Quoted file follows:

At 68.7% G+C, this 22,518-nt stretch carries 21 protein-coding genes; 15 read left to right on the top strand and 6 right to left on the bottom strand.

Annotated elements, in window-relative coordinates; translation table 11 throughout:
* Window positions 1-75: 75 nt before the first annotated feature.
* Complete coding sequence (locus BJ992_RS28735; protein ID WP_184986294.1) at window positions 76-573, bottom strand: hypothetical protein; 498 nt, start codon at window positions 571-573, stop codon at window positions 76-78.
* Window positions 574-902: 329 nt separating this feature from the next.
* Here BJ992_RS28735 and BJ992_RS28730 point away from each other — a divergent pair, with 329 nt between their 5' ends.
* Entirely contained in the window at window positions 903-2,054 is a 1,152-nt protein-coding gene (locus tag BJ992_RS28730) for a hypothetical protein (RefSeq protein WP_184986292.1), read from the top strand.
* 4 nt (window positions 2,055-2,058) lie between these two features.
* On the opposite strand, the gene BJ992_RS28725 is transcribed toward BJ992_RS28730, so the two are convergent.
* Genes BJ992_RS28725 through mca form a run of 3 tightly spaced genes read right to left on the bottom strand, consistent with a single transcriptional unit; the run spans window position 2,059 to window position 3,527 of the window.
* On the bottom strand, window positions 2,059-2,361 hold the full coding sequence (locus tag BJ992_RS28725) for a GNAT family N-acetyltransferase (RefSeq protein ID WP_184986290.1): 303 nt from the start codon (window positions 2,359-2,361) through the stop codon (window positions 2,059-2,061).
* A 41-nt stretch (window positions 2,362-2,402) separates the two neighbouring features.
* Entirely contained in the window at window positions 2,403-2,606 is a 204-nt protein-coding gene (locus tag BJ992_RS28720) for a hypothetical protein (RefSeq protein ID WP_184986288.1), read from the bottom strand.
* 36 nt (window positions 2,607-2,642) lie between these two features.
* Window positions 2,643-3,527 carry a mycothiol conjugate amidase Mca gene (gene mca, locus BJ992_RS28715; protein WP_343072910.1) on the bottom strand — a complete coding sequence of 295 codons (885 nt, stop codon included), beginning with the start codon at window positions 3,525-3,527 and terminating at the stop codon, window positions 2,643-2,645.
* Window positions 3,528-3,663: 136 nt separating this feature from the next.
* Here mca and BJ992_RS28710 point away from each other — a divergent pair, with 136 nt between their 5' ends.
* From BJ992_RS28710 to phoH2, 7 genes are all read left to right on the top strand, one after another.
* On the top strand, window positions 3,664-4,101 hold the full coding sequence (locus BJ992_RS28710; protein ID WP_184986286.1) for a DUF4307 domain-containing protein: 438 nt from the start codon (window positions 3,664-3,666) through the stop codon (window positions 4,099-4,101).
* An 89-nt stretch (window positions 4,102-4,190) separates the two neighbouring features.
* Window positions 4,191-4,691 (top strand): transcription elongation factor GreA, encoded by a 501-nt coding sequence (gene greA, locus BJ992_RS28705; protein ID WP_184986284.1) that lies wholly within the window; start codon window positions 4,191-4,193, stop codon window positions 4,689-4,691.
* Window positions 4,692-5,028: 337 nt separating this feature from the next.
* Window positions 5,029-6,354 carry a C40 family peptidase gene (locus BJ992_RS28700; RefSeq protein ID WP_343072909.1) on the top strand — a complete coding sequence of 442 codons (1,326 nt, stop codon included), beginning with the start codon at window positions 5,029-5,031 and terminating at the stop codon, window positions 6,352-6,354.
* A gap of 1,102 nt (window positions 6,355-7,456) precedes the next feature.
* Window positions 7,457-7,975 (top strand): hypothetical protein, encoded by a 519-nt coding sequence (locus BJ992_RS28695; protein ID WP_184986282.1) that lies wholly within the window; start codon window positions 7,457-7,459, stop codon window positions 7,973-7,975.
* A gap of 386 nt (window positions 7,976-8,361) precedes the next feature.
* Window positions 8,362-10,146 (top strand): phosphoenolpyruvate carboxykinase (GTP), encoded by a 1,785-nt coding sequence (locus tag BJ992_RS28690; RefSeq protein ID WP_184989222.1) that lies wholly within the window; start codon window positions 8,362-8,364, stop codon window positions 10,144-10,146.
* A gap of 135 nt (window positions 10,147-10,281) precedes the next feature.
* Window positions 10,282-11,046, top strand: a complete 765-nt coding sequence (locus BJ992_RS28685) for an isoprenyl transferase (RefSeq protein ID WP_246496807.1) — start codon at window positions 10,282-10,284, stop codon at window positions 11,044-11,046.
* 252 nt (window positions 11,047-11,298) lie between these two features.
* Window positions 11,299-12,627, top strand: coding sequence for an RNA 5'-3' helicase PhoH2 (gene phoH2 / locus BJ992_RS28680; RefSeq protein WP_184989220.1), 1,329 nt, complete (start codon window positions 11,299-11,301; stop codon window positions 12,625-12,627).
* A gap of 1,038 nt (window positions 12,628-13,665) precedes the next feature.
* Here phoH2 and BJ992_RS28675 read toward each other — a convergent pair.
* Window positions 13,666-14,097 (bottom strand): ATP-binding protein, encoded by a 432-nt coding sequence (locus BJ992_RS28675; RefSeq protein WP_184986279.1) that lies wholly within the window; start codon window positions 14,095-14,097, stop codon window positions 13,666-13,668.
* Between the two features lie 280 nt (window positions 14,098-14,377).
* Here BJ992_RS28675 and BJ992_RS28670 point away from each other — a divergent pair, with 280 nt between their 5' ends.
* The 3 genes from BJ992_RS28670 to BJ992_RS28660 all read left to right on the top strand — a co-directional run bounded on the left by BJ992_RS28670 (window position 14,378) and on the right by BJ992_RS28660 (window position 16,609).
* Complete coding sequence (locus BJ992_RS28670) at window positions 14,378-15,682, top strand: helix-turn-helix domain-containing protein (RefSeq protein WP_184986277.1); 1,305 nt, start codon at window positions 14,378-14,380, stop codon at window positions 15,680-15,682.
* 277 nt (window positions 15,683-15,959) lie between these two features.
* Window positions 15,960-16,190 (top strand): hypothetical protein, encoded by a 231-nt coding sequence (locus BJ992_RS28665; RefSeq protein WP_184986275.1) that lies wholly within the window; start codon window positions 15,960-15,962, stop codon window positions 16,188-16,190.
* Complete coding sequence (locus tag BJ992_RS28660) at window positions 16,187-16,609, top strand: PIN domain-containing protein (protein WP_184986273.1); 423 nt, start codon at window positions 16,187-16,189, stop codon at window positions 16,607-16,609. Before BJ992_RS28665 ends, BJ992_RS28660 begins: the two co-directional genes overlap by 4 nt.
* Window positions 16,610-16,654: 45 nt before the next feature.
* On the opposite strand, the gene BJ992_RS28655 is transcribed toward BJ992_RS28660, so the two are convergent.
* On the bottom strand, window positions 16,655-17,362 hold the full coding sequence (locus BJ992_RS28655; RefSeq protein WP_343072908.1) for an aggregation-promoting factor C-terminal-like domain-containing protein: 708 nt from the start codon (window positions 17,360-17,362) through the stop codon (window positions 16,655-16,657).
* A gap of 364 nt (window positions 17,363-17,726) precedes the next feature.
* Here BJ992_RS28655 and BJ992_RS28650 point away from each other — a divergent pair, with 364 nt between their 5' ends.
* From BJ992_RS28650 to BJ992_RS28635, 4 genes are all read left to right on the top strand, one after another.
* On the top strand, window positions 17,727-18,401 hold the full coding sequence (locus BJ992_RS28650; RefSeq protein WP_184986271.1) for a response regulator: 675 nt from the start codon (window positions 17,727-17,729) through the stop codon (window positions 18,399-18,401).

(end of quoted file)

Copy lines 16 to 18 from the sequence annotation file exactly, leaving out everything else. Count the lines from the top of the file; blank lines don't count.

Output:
* Window positions 3,528-3,663: 136 nt separating this feature from the next.
* Here mca and BJ992_RS28710 point away from each other — a divergent pair, with 136 nt between their 5' ends.
* From BJ992_RS28710 to phoH2, 7 genes are all read left to right on the top strand, one after another.